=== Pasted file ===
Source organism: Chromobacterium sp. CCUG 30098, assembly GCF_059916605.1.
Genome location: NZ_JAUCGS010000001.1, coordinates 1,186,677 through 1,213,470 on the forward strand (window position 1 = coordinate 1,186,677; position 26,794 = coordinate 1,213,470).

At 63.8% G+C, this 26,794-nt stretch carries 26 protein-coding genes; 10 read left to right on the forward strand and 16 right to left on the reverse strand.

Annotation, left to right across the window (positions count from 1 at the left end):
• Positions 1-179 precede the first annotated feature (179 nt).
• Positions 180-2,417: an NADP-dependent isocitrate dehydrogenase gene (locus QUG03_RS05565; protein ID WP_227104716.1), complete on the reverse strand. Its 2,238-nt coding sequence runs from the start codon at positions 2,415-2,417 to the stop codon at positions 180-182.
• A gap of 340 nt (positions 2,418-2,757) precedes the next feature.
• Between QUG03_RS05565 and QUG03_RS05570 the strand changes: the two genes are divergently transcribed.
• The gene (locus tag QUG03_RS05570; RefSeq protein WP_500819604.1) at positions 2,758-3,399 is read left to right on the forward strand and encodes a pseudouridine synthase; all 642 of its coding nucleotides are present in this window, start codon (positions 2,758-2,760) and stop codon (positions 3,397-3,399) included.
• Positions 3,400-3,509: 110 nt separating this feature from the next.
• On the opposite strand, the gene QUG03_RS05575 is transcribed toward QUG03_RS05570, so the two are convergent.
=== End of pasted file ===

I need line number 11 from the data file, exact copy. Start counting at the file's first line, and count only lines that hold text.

• On the opposite strand, the gene QUG03_RS05575 is transcribed toward QUG03_RS05570, so the two are convergent.